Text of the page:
Ben Hatton Keys to a Successful Data Center Migration

April 21, 2014 by · Leave a Comment 

If you have ever managed a data center, then you may be familiar with the daunting task that is moving your data center to a new location. If your enterprise is growing, then migrating data centers is often inevitable. This is because you will see increases in capacity demands, power usage, and overall management costs that your current data center simply can’t handle efficiently. When this is the case, moving to a larger or more equipped facility is typically the most effective and economical answer.

Data Cave has a high level of experience in this area, so I wanted to outline a few tips that will help make a data center migration as successful for you as possible. If moving your data center is something that may be on the horizon for you, then read up!

1. Are you cloning what you already have, or creating something new?

Even though moving your data center presents a great challenge in itself, it can also be seen as an opportunity to update your IT infrastructure in a way that may not have been possible before. As you go through the extensive planning process of your migration, you should consider whether you want to essentially duplicate the infrastructure you have already (just at a new data center), or if you want to re-design your infrastructure as part of the migration project. Depending on your situation and the age of your current data center, one way may be more feasible than the other, but it is definitely something you should think about. Here are a few of the benefits you could see if you opted to overhaul your infrastructure as part of a migration project:

  • Lower overall maintenance and power costs, as the result of shifting to newer IT equipment.
  • Improved ability for the infrastructure to keep up with your growing business demands.

2. During the move, experience means everything.

While a lot of planning will go into the infrastructure component of a data center move, one aspect that can be overlooked in the planning is the logistics of physically moving the equipment. While the physical move may not be the most technical thing you need to plan for, it can easily come back to haunt you if something goes wrong with the equipment while it is being moved. All it takes is a piece of equipment being dropped accidentally, or something not being tied down properly while in transit, to make your migration much more difficult.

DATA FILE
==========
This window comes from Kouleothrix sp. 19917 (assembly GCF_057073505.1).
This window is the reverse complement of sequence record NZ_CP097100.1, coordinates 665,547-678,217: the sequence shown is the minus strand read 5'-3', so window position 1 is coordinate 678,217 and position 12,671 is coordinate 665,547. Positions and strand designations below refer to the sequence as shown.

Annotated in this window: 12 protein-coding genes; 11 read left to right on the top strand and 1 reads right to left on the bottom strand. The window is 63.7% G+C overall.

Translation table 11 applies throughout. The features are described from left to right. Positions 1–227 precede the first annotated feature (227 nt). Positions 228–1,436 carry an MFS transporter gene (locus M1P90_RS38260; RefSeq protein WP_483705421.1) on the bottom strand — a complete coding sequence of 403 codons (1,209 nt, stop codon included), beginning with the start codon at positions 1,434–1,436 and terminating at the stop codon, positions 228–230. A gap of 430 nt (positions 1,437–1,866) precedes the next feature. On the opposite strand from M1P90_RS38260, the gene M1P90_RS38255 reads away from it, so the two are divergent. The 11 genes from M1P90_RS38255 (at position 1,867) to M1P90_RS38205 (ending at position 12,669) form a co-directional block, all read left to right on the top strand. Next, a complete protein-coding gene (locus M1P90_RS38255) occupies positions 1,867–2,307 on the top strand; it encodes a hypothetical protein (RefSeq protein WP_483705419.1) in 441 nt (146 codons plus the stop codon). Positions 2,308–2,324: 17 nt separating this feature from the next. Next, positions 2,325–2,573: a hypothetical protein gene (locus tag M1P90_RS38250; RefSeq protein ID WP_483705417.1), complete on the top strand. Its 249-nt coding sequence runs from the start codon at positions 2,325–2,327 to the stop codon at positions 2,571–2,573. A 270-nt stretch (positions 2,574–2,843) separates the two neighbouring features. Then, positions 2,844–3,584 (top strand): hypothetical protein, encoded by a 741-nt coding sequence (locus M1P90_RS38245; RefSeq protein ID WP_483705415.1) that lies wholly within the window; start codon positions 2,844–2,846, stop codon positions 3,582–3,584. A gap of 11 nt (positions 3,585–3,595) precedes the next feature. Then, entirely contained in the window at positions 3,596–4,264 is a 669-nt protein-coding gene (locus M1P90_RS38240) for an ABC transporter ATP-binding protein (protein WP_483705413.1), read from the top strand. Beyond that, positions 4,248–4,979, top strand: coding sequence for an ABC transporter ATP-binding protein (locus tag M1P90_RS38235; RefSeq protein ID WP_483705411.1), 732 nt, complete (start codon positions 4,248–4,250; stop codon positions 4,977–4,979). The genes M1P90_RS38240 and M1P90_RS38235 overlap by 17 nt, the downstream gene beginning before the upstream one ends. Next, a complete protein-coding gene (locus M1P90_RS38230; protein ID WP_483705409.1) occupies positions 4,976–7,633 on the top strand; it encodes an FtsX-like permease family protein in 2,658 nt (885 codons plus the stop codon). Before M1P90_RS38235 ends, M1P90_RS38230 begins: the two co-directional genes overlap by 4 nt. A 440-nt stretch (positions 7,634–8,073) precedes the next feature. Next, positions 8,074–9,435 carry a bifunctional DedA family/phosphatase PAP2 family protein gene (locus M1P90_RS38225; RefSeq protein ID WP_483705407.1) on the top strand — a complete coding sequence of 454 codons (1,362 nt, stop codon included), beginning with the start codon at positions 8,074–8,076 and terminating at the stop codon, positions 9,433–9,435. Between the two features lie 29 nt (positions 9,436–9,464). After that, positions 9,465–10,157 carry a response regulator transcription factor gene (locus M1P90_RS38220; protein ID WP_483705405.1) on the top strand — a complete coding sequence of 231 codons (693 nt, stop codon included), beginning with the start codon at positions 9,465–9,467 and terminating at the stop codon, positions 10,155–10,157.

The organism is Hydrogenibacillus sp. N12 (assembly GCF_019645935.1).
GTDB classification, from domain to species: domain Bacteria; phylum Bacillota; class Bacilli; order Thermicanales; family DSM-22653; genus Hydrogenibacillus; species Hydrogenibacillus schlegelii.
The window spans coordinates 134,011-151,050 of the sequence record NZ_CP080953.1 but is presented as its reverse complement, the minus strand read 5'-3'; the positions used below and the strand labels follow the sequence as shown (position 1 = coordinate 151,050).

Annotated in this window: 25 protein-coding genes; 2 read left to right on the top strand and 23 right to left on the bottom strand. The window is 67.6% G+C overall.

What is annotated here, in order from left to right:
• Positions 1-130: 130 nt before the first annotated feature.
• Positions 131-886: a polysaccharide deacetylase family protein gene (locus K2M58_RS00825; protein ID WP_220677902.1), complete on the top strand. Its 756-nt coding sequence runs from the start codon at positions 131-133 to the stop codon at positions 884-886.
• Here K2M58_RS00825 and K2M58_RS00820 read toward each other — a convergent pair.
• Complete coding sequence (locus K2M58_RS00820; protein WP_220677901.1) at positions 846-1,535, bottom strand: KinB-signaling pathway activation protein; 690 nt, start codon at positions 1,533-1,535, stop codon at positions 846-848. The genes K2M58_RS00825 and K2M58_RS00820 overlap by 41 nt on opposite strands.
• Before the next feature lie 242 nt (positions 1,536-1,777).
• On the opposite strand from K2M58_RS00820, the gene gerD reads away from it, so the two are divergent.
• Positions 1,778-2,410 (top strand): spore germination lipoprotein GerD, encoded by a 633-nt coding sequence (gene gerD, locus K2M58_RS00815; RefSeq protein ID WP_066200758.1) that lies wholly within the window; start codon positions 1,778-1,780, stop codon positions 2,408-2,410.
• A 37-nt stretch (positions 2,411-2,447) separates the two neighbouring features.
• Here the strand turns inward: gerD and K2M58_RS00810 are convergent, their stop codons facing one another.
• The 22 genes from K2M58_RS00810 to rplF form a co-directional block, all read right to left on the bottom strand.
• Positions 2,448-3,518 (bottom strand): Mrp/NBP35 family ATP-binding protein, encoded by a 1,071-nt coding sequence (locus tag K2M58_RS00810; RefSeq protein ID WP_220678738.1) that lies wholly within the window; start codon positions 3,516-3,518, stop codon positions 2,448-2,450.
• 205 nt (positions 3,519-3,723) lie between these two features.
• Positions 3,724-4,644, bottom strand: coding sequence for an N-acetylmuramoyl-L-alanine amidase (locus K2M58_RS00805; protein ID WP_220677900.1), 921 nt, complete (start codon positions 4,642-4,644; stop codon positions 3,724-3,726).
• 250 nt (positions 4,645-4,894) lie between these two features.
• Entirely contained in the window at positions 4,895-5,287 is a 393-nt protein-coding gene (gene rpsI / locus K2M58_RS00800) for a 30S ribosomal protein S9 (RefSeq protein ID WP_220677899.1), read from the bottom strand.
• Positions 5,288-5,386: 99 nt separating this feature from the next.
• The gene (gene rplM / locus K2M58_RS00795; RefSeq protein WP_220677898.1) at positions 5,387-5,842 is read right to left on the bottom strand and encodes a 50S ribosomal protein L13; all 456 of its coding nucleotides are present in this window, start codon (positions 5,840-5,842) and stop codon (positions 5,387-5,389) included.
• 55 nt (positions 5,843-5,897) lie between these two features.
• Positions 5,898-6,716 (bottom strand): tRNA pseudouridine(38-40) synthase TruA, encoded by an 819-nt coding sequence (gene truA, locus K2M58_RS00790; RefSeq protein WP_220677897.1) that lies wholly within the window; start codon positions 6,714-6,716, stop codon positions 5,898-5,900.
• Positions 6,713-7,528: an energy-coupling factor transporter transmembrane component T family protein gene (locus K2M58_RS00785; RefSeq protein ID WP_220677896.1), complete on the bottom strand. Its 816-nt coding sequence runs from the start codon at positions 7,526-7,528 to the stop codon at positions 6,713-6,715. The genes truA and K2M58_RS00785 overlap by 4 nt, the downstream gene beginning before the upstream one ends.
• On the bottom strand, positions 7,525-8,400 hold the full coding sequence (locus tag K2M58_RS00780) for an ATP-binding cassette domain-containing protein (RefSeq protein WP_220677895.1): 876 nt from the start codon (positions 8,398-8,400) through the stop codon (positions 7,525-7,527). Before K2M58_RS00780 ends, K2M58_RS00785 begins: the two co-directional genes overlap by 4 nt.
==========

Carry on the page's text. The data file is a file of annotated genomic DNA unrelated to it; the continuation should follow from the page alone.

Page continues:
It is very important to make sure that experienced people are involved with the physical move of your equipment. Having a level of working experience in this area already will go a long way. If your team doesn’t have much real-world experience with data center migrations, there are a number of companies out there who specialize in transporting sensitive IT equipment. They will typically have trained staff and specialized loading equipment that will help ensure the job is done properly and safely, and on top of that, they should also have business insurance that would cover you in the event that an accident does occur.

3. If you think you have planned enough, then plan some more.

With nearly any data center migration, unforeseen challenges or hiccups are virtually guaranteed to pop up, just due to the sheer complexity of the project. However, the frequency of these obstacles can be lessened or removed altogether, when there is thorough planning involved upfront. When you get to a point where you are feeling confident in your migration plan, take time to re-evaluate it from as many different angles as you can think of. Consider things like:

  • Any possible issues that you may not have considered before. Even if something seems minor or not very likely to occur, making sure you have considered all of the possibilities will definitely pay off in the long run. Also be sure to create contingency plans for each of these potential issues, so you will be more fully prepared when the moving day comes.
  • Get buy-in from your organization’s upper management early on in the project. A data center migration isn’t just a project that only impacts your IT department; it impacts your entire business, and it should have active involvement from all of the stakeholders in your business. The more buy in you can get from decision makers within your business, the more internal support it will have. Subsequently, this level of support will make both the planning and execution of the migration much more effective. I will delve into this specific topic in more detail, in a future post (stay tuned!).

For even more tips…

For more knowledge and pointers on making your data center migration a Data Center Relocation 101 whitepapersuccess, check out our  Data Center Relocation 101 whitepaper! This offers even more details and tips for those who are considering moving data centers. And if you have any questions at all on this or any data center topic, Contact us today! We’d love to hear from you.

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